The Booker Prize winner gets announced sometime today, and I am still only halfway through the shortlist! Oh well, I can still read the rest, I just won't be able to make predictions. And there's still time to write a halfway point blog post before the winner is announced. So, a short recap of the shortlist so far...
Bring Up the Bodies - Hilary Mantel
I loved Wolf Hall, so it's not surprising that this is probably my current favourite Booker book. Reading the second book of a series after loving the first is always a tricky thing, and I don't know how I would rate this in comparison to the first. The writing remains excellent and fresh and the plot remains tense, but this time there's a greater sense of ambiguity in Thomas Cromwell (and many of the other characters). His thoughts don't match up to his actions, and it's not clear why- is he motivated by revenge? Survival? A political trade-off to achieve his reform goals? All of the above? I felt like he was harder to understand than in the first book, yet as fascinating as ever. Despite how much I enjoyed it I don't really want this to win, since Wolf Hall already did and this, while a great continuation, doesn't surpass the first book enough to warrant a second award, I think.
Narcopolis - Jeet Thayil
I started reading this immediately after I finished Love by Angela Carter, and there was a certain similarity in feel- with a meandering structure and in writing that represents an unusual mind-state. In this case, it's a drug induced haze, that floats you through the stories of a bunch of characters centered around a Bombay opium den, and it feels a lot less sinister. Starting from the perspective of Dom, returned from addiction in America to try out opium in India. He's almost a tourist in the slums of Bombay, which seems an appropriate viewpoint for the reader. There were some uncomfortable moments reading this, but I thought the characters were great (though I hated Rumi with a passion), and it really mixes lightness and despair well.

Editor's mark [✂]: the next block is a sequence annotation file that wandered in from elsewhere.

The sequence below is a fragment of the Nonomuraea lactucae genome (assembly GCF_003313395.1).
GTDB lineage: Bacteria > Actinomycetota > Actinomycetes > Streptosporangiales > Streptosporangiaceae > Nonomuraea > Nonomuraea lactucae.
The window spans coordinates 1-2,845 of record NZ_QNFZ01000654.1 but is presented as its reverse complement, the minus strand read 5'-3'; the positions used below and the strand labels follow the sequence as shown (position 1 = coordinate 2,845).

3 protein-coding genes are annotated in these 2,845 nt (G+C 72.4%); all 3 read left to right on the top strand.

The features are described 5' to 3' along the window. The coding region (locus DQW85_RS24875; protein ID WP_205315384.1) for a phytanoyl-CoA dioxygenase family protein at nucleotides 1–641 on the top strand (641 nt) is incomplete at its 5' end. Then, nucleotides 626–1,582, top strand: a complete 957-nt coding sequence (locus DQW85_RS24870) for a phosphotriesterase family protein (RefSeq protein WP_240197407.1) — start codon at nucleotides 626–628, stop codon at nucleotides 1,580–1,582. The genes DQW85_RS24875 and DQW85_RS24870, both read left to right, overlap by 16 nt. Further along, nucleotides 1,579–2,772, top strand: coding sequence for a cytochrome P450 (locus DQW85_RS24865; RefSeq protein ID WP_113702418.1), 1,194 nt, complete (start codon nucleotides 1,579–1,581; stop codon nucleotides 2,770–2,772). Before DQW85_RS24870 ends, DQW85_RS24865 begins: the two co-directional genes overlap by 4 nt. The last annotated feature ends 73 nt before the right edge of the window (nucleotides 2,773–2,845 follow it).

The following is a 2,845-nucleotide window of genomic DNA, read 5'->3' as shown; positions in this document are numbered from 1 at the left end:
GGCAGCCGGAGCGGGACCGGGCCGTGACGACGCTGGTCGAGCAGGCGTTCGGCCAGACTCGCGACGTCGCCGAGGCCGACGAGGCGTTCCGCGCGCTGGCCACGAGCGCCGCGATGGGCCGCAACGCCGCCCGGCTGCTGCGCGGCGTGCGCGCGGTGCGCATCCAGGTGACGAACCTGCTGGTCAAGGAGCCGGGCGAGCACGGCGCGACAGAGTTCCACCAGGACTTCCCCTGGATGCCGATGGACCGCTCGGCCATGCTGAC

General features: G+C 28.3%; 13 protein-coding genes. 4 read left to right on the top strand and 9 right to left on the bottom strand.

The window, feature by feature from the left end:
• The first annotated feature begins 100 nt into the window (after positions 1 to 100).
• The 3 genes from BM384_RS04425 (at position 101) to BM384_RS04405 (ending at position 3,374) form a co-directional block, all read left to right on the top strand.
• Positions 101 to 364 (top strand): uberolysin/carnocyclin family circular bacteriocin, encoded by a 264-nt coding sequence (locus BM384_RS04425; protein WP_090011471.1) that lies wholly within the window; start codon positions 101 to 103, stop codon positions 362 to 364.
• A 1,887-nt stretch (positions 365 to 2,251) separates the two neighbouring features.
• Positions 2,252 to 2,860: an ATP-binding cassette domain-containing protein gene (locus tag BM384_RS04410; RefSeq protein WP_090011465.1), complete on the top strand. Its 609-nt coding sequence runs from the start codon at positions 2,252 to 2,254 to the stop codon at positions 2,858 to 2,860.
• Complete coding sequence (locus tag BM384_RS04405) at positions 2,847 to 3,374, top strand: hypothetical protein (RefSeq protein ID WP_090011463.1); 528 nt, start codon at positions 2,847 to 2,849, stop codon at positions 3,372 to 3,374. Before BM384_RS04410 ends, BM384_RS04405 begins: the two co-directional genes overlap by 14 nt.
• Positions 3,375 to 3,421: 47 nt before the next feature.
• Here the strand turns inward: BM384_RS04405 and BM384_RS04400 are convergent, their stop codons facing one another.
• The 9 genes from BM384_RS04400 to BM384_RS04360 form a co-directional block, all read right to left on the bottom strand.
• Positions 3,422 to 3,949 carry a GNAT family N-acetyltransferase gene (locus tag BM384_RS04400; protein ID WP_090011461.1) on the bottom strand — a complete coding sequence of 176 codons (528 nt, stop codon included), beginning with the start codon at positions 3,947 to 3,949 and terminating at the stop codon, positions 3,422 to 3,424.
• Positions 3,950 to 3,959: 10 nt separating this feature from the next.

Umbrella - Will Self
My least favourite of the shortlist so far- it took me 50 pages just to get over the author's use of italics (are they for inner thoughts? quotes? what exactly?). I've heard the writing described as 'stream of consciousness' but it is more of a jumble- third person, first person. The viewpoint shifts between two (or three) characters and three loose time periods- Audrey Death in the beginning of the twentieth century (and a little bit of her brothers), Zachary Busner in the 1970s and Zachary Busner today. The shifts are very abrupt- turning on a phrase or a word- and I actually kind of liked that concept, but overall I felt like the book added up to less than the sum of its parts. There are a proliferation of umbrellas, historical events, mentions of the name 'Death', but for what? I was interested when it looked like the book was going to talk about the history of the way mental health has been seen for a bit, but that just seemed a bit flat. I didn't really care what happened to the characters most of the time. I think at the end when he kind of suggests that the encephalitis is brought on by mechanisation, and I kind of got the sense of history as a machine that grinds up the people in its path, or factories as machines, it all came together in my mind a bit more. But the process of reading this is a bit like being caught up in a machine yourself.
Other than that, life has been pretty eventful lately. I finished my last assignment for my Masters last Monday, and my sister was married on Friday. Exciting times! It's been a bit busy, but quite happy, around here. Just thought I would mention a little congratulations to them.